Washington DC sues Facebook for its role in Cambridge Analytica data leak: All you need to know

Washington DC has sued Facebook for allowing political consultancy firm Cambridge Analytica access to the personal data of tens of millions of Facebook users without their permission.

“Facebook failed to protect the privacy of its users and deceived them about who had access to their data and how it was used,” Washington’s attorney general, Karl Racine, said in a statement released on Wednesday, December 19.

Racine added, “Facebook put users at risk of manipulation by allowing companies like Cambridge Analytica and other third-party applications to collect personal data without users’ permission.”

The suit, which was filed in DC Superior Court, invoked Facebook’s relationship with Cambridge Analytica, a firm that has been linked to President Donald Trump’s 2016 campaign.

The suit says the earlier data leak reflected a failure on Facebook’s behalf to protect user privacy and to follow DC’s own consumer protection rules.

In its lawsuit, Washington said it wanted to compel Facebook to take steps towards curbing any violation of consumer protection rules in the future, as well as pay restitution.

Racine told reporters that he wanted Facebook to develop “new protocols” to protect user data and said further that he hoped the suit would send a message to “other platforms in the broader technology space.”

“We’re reviewing the complaint and look forward to continuing our discussions with attorneys general in DC and elsewhere,” a Facebook spokesperson told CNN.

In March this year, reports emerged stating that Facebook exposed data of up to 87 million Facebook users to a researcher who worked at Cambridge Analytica, which worked for the Trump campaign.

Whistleblower Christopher Wylie revealed alleged malpractices within Cambridge Analytica. Wylie claimed that the data sold to Cambridge Analytica was then used to develop “psychographic” profiles of people and deliver pro-Trump material to them online. Cambridge Analytica has denied that any such data was used in connection to the Trump campaign.

How this could affect Facebook?

District attorney Racine said the maximum penalty under the act is $5,000 “per violation.” However, it was not immediately clear as to what may constitute a single violation according to the law.

Prosecutors said 852 users from Washington DC downloaded the misleading application provided by Cambridge Analytica, but data of approximately 3,40,000 people were collected because they were friends of those initial users through Facebook.

This could mean that Facebook could be staring at fines of up to $1.7 billion if all 3,40,000 instances are considered “violations” under the statute.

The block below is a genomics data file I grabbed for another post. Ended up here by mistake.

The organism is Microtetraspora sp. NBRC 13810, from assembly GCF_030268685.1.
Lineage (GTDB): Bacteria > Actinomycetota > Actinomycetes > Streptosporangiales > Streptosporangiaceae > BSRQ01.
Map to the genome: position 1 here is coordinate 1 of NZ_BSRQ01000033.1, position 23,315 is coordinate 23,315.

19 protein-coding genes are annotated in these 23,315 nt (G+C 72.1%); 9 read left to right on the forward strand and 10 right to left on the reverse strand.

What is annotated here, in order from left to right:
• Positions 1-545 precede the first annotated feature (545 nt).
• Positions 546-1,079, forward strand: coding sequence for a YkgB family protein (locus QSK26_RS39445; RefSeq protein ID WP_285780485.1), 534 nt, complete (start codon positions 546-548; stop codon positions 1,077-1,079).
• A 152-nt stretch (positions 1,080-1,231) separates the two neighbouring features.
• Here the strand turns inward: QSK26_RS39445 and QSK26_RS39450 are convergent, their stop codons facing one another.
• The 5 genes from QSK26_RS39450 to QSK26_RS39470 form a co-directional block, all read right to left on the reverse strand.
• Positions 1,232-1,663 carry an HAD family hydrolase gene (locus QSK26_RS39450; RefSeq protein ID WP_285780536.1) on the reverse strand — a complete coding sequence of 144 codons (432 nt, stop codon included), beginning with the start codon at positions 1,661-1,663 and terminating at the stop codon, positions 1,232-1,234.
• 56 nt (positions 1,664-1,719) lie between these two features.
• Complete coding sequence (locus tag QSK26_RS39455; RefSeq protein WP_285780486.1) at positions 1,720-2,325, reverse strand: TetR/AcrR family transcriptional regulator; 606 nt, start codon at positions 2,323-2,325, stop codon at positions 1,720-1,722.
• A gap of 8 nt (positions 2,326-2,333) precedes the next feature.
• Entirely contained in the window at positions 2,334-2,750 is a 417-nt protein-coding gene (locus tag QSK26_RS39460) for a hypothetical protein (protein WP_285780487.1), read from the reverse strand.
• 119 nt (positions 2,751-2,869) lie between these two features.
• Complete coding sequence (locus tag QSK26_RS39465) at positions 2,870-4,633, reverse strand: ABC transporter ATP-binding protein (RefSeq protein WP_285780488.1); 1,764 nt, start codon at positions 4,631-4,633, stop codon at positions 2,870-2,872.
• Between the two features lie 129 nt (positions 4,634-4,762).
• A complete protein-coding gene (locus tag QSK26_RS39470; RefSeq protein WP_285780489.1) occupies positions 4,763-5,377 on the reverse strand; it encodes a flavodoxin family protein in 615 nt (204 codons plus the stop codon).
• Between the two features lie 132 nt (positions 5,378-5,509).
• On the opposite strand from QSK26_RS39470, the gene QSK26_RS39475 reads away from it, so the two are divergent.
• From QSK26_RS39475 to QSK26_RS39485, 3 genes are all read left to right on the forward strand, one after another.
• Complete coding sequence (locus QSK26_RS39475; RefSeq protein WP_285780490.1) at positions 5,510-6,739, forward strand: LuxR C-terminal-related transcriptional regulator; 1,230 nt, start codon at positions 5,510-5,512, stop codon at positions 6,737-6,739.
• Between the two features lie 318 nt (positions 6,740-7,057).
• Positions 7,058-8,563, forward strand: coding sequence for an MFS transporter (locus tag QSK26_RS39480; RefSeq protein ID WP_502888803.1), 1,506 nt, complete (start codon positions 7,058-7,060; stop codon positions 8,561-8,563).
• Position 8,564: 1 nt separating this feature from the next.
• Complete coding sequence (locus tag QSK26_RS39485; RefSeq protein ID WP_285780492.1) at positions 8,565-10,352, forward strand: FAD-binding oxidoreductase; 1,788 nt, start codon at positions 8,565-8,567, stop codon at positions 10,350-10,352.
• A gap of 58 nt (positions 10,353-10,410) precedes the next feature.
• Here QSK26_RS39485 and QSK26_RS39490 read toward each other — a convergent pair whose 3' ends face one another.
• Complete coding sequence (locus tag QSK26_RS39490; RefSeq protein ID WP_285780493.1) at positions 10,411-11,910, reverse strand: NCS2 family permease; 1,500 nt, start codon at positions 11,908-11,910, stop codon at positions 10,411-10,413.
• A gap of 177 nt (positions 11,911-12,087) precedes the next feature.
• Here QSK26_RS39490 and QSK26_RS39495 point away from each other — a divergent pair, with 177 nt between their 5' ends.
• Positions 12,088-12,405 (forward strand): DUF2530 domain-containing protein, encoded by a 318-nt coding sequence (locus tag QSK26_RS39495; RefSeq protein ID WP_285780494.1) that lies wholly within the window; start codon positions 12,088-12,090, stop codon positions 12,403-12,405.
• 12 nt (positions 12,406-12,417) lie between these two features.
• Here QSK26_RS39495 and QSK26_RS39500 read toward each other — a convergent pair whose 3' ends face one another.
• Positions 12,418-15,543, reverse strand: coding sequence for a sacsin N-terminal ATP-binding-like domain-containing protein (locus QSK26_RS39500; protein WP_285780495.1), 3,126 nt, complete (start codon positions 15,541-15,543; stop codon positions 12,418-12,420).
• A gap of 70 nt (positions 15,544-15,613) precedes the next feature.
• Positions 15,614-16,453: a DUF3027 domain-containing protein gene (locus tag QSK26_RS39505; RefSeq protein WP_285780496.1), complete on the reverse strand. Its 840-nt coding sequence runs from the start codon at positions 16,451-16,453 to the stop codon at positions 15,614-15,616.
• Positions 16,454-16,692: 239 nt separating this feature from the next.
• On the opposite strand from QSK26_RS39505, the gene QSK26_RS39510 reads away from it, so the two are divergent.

Facebook gave Netflix, Spotify access to personal data

The news of Facebook being sued comes after a recent report stated that the company “gave some of the world’s largest technology companies more intrusive access to users’ personal data than it has disclosed.”

As per the New York Times, Facebook allowed Microsoft’s Bing search engine to see the names of almost all Facebook users’ friends without consent. Facebook also allowed Netflix and Spotify to read Facebook users’ private messages.

In addition, the social network permitted Amazon to obtain users’ names and contact information through their friends. It also let Yahoo view streams of friends’ posts, despite public statements that it had stopped that type of sharing years earlier.

In all, the Times reported that between 2010 and 2018, Facebook gave more than 150 companies access to the personal data of its users. The range of intentionally shared data includes private messages, the identities of people in those messages, users’ contact information, friend lists, and even the content of friends’ posts.

Music streaming app Spotify still has the ability to access users’ Facebook Messenger content in order to allow people to share music through the platform.

Facebook’s recent struggles

Facebook has had a forgettable 2018. Several reports have debated whether a large platform like Facebook should be subject to regulation. Moreover, there has been increasing pressure on CEO Mark Zuckerberg to step down. This was after the company hired a Republican-owned political consulting and public relations firm that “dug up dirt on its competitors”.

In September 2018, Facebook witnessed its worst ever security breach after hackers stole digital login codes that gave them access to nearly 50 million user accounts. Reports stated that the company could face be fined up to $1.6 billion as a result of the breach.

Although Facebook claims to have taken steps to tackle misinformation, several employees oppose this statement. Journalists working as factcheckers for Facebook strongly wish to end the partnership with the social network, saying Facebook has ignored their concerns and has failed to use their expertise to combat misinformation.

“They’ve essentially used us for crisis PR,” said Brooke Binkowski, former managing editor of Snopes, a fact-checking site that partnered with Facebook for two years.

Binkowski told the Guardian, “They’re not taking anything seriously. They are more interested in making themselves look good and passing the buck … They clearly don’t care.”

Elton Gomes is a staff writer at Qrius

Cambridge AnalyticaData PrivacyFacebookMicrosoftNetflixSpotifyUser dataWashington DC